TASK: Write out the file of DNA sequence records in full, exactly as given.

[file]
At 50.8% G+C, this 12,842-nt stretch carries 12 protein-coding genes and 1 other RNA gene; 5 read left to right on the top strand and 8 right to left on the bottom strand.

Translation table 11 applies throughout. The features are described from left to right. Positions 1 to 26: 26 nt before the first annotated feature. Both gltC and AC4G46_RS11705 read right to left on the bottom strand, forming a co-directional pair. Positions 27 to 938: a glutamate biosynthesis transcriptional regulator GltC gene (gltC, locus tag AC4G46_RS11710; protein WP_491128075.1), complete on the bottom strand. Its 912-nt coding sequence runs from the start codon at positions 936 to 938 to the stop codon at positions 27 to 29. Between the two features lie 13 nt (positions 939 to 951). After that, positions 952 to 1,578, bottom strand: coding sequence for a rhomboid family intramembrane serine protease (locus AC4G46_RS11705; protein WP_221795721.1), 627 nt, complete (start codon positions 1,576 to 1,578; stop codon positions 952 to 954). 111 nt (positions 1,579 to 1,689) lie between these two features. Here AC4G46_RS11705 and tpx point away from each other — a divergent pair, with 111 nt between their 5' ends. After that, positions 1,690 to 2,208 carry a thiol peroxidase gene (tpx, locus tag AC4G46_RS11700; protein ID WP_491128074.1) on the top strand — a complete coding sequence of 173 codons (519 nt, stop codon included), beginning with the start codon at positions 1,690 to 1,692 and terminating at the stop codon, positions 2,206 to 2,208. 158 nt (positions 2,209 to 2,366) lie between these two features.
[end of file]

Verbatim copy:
At 50.8% G+C, this 12,842-nt stretch carries 12 protein-coding genes and 1 other RNA gene; 5 read left to right on the top strand and 8 right to left on the bottom strand.

Translation table 11 applies throughout. The features are described from left to right. Positions 1 to 26: 26 nt before the first annotated feature. Both gltC and AC4G46_RS11705 read right to left on the bottom strand, forming a co-directional pair. Positions 27 to 938: a glutamate biosynthesis transcriptional regulator GltC gene (gltC, locus tag AC4G46_RS11710; protein WP_491128075.1), complete on the bottom strand. Its 912-nt coding sequence runs from the start codon at positions 936 to 938 to the stop codon at positions 27 to 29. Between the two features lie 13 nt (positions 939 to 951). After that, positions 952 to 1,578, bottom strand: coding sequence for a rhomboid family intramembrane serine protease (locus AC4G46_RS11705; protein WP_221795721.1), 627 nt, complete (start codon positions 1,576 to 1,578; stop codon positions 952 to 954). 111 nt (positions 1,579 to 1,689) lie between these two features. Here AC4G46_RS11705 and tpx point away from each other — a divergent pair, with 111 nt between their 5' ends. After that, positions 1,690 to 2,208 carry a thiol peroxidase gene (tpx, locus tag AC4G46_RS11700; protein ID WP_491128074.1) on the top strand — a complete coding sequence of 173 codons (519 nt, stop codon included), beginning with the start codon at positions 1,690 to 1,692 and terminating at the stop codon, positions 2,206 to 2,208. 158 nt (positions 2,209 to 2,366) lie between these two features.